A new NHS organisation has been formally established today, marking a new direction for health and social care in Birmingham and Solihull. 

NHS Birmingham and Solihull is one of 42 Integrated Care Boards (ICB) just launched, taking on responsibility for planning to meet local health needs, allocating resources to NHS partners, ensuring that services are in place to deliver against ambitions and overseeing delivery of improved outcomes for the 1.3 million population of Birmingham and Solihull. 


The ICB will lead the health element of the Birmingham and Solihull Integrated Care System (ICS), which brings together the local NHS, councils and the voluntary, community and faith sector to achieve better outcomes for citizens across the area. Together, all of the ICS’ partner organisations will work in collaboration, building further on what has been achieved through integrated working so far, to make Birmingham and Solihull the healthiest place to live and work, driving equity in life chances and health outcomes for everyone. 

To mark the launch, a new video has been created showcasing many of the achievements made possible through system working, including progress in elective recovery, innovation in general practice, addressing inequity in access for maternity services and more.  

David Melbourne, Chief Executive of NHS Birmingham and Solihull, said: “Today marks a real shift in the strategic direction of health and care services in Birmingham and Solihull. The ICB provides a platform from which we can affect significant change, making the care our population receives more seamless, fit for purpose and equitable for all. 

“This integrated working has long been an ambition for us, with the COVID-19 pandemic forcing us to accelerate how all of our partners work together to ensure we meet the needs of our people. This new organisation now means we have the formal infrastructure in place to capitalise on the steps we’ve already taken, providing clear leadership and prioritisation, informed by those who know our communities best.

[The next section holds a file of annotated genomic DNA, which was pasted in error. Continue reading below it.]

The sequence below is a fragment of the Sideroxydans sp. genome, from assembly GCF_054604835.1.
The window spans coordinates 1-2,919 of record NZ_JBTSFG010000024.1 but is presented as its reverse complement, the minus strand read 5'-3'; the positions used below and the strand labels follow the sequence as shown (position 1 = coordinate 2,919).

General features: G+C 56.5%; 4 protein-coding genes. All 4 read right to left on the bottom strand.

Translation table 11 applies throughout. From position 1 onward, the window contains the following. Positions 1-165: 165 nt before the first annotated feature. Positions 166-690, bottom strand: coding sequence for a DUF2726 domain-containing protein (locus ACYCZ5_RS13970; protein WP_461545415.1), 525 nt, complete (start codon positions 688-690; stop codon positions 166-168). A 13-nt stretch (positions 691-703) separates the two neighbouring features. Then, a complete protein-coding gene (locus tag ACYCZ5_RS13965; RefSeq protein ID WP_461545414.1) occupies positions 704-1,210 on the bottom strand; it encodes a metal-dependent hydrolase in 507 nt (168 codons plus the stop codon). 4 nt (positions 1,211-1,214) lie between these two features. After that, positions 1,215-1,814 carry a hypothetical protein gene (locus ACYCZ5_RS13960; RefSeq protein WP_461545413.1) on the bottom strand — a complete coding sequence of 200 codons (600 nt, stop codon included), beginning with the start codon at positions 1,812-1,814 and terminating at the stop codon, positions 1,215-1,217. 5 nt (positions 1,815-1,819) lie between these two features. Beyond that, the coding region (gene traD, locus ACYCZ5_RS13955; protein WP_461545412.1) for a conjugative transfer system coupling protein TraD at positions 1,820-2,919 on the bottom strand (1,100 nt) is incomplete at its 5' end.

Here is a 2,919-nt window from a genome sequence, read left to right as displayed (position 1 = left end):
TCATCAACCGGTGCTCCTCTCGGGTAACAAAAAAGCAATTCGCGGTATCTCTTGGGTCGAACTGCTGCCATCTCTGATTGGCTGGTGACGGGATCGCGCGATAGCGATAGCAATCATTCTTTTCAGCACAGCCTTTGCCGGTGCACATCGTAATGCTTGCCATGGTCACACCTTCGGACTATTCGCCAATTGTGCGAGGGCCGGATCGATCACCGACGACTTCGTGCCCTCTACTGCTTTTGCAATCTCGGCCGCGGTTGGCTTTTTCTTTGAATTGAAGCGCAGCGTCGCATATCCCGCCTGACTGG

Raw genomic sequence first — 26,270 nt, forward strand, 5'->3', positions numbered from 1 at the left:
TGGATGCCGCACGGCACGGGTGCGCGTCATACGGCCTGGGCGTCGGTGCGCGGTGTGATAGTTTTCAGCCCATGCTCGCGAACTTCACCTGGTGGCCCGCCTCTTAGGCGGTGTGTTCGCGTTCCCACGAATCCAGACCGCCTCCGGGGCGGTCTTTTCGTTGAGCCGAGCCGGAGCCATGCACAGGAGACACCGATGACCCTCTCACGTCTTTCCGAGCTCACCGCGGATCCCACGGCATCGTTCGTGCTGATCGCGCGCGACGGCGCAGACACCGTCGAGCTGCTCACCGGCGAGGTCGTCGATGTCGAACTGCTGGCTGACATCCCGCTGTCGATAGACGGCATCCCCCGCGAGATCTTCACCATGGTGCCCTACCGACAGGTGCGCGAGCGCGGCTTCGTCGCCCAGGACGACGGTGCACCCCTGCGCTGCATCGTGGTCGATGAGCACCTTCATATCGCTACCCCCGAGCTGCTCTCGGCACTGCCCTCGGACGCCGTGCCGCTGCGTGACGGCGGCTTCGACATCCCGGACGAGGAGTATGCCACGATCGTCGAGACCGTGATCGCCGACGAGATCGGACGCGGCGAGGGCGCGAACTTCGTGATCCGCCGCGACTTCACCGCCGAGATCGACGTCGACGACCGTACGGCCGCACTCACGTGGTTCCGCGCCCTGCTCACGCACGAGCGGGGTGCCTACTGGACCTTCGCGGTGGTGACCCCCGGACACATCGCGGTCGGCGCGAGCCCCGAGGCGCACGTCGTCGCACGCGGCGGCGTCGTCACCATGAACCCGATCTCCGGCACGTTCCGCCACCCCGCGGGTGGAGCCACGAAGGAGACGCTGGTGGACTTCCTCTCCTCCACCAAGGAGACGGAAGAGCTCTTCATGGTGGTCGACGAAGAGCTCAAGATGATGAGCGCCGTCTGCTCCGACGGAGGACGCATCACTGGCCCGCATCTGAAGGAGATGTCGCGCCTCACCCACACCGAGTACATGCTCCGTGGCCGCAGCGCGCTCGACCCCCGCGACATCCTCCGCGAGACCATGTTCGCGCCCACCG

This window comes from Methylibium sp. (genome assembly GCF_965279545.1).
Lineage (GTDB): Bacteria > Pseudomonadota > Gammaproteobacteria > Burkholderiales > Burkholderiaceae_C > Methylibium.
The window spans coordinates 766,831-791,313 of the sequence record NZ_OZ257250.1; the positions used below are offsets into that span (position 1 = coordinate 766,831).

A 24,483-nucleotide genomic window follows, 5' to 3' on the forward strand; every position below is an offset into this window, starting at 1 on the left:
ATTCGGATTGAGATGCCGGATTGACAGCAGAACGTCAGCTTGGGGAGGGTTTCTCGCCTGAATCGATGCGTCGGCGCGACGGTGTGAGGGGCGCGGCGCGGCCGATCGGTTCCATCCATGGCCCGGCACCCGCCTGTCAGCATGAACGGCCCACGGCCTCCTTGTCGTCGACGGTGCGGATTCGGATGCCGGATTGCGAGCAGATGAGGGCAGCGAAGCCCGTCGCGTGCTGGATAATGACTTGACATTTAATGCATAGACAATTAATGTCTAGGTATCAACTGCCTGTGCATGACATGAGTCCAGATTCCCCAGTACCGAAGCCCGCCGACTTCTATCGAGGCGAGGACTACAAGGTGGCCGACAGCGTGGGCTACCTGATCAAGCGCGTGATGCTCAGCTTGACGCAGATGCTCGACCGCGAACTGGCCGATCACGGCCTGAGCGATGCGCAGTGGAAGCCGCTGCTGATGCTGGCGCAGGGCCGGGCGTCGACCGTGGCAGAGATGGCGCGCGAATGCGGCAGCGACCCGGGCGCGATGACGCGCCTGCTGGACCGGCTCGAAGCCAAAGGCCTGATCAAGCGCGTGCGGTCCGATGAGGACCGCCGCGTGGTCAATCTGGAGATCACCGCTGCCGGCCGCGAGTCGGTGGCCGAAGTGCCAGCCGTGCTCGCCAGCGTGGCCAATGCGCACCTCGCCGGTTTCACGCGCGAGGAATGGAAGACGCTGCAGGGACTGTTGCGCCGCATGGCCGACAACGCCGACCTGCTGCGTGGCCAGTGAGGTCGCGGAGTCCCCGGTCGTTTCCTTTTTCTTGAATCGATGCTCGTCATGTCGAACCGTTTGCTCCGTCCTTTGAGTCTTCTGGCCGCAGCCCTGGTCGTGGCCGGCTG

“I’m incredibly excited to see what the future brings, and feel confident in our ability to make the most of this opportunity, overhauling the way our system operates to ultimately improve the lives of the people of Birmingham and Solihull.” 

NHS Birmingham and Solihull will be supporting the delivery of the ICS’ priorities which aim to make tangible and lasting improvements to services and the lives of patients and communities.  

These priorities include: 

·             Investing in workforce 

·        Responding to COVID-19 

·        Reducing long waits and improving performance 

·        Improving the responsiveness of urgent and emergency care and building    

         community care capacity 

·        Making primary care more accessible 

·        Enhancing mental health services and services for people with a learning

         disability and/or autism 

·        Addressing stark health inequalities. 

Dame Yve Buckland, Chair of NHS Birmingham and Solihull, said: “Our ambitions stretch far beyond just delivering improved services.

“We want to make sure what we do improves the health of our population, tackles unequal outcomes and access, enhances productivity and value and supports the broader social and economic development of Birmingham and Solihull. We are in a unique position to be able to make strides towards achieving these aims, and I have seen first-hand the commitment and dedication of all of our 80,000 health and care staff that will make this possible. 

“I’m also delighted to share that David Melbourne has now appointed our Chief Executive, having been doing the role on an interim basis whilst we have worked in shadow form since April 2021. Patrick Vernon, our Non-executive Director for Inequalities, has also been confirmed as our vice-chair.” 

Alongside David, Yve and Patrick, a core Executive Team has been appointed for the ICB which will provide leadership for the organisation, working with leaders in individual organisations to create the conditions for further integration. The ICB takes on all of the functions of the Clinical Commissioning Group, which has now ceased exist.